“When the dining rooms open, we are going to have a process where instead of ordering food at the counter or from a kiosk, where you take a number and the food comes to your table, guests are going to go sit at a table, which will have a number assigned to it,” Kapoor said.
Guests can use QR codes or go online to place their orders, enter their table numbers and pay using contactless methods like Apple Pay, Google Pay or Square. Their food will arrive at tables in five to seven minutes.
“We are removing the need for ordering with the cashier by allowing our guests to [order] at the table,” Kapoor explained.
Curry Up Now also plans to remove condiments from its restaurants’ tables and halt the use of self-service soda machines to avoid the risk of contagion.
“Some of our restaurants have merchandisers for soda and for drinks, and we would still display them, but instead of self-serve, we would bring the drink to the guest at their table because there isn’t any element of guests ordering with the cashier, so there’s no point of guests picking up anything there,” he explained. “However, they can still see the colorful and inviting drinks. We’re trying to be as normal as possible, as if this were normal times, but still cognizant that there still might be some risk.”
Upping Sanitization Standards
Restaurants typically work under exceedingly sanitary conditions to comply with rigorous health department standards, but cleaning and sanitization regulations are expected to be even more strict when eateries reopen post-shutdown. Temperature checks for guests and staff may also become routine.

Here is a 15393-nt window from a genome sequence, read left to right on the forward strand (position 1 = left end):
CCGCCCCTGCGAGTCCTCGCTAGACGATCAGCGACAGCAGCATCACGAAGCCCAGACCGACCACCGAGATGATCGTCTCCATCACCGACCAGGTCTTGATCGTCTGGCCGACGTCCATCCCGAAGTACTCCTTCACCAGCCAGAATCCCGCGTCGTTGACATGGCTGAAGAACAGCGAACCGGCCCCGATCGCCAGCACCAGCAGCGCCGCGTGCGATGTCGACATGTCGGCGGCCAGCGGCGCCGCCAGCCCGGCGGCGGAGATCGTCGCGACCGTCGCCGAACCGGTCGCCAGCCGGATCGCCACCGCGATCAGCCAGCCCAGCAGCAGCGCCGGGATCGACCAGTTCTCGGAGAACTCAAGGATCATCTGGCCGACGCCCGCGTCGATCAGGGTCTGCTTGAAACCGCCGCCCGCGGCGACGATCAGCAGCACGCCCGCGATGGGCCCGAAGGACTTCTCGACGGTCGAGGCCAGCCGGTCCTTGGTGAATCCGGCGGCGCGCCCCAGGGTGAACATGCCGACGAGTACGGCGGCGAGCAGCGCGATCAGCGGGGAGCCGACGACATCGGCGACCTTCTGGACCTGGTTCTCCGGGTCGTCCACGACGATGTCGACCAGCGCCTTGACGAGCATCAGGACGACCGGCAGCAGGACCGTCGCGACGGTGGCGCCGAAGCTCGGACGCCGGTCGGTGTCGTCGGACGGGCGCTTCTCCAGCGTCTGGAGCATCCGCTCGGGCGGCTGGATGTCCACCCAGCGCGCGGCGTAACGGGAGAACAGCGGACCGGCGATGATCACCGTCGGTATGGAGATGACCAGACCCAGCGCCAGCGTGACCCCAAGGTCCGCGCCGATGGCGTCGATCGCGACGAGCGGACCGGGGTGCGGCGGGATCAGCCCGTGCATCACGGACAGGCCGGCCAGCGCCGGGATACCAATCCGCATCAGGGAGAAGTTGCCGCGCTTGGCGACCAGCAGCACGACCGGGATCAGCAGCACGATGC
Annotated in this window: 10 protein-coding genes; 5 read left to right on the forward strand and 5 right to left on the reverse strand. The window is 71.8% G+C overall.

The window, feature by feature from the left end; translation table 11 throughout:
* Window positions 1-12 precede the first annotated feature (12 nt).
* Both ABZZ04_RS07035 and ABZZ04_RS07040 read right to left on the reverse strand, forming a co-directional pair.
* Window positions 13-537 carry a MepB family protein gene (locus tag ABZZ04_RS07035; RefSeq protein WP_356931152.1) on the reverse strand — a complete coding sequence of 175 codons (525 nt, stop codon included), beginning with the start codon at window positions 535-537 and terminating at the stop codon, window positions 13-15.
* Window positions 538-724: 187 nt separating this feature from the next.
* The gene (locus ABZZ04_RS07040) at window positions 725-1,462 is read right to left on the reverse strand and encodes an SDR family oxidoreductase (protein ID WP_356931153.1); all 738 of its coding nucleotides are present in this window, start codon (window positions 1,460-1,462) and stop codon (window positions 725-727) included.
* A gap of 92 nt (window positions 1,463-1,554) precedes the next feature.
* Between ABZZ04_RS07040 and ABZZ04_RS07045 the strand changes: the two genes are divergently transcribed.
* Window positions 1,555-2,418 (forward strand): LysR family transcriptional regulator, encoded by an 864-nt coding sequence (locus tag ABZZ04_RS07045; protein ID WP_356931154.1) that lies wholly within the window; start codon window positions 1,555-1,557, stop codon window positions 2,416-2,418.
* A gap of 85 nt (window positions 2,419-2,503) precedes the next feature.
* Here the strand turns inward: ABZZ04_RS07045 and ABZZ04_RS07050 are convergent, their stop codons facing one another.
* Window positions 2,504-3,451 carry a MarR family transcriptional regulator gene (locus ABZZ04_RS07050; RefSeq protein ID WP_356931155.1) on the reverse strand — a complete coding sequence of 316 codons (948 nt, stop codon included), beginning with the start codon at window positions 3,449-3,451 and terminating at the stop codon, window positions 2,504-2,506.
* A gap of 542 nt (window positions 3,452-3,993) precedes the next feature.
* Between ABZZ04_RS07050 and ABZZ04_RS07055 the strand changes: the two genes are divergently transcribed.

Kapoor said the doors at Curry Up Now’s recently opened Georgia and Utah restaurants are kept open so nobody touches them, and hard surfaces are sanitized every 10 minutes. So far, none of its workers who have been tested for the virus have come back with positive results, he added.
“We’ve had symptoms, and they might have been the flulike COVID symptoms,” he said. “We take the safe route and quarantine.”
The QSR is taking a conservative approach, taking its time to reopen once fully prepared so as not to endanger customers.
“Our view is, we’re going to open when we’re ready, and when we feel it’s best to reopen to not endanger our guests or our employees,” Kapoor said.
Its Salt Lake City and Atlanta franchisee is also waiting to reopen until it figures out what is best. Working at a slower pace during the COVID-19 pandemic has given Kapoor time to rethink his business strategy for the next five to 10 years, he said.
“That’s why I love these times,” he said. “It’s a good time to reset menus, your tech stack, job duties and also diversify, which we have done by selling our food online through GoldBelly, because otherwise, in our business, it’s always go, go, go, and we don’t generally have the luxury of time that other industries are afforded.”
Kapoor said he hopes the decisions he makes during the pandemic will translate into sound investments and stronger customer trust for better business in the long run.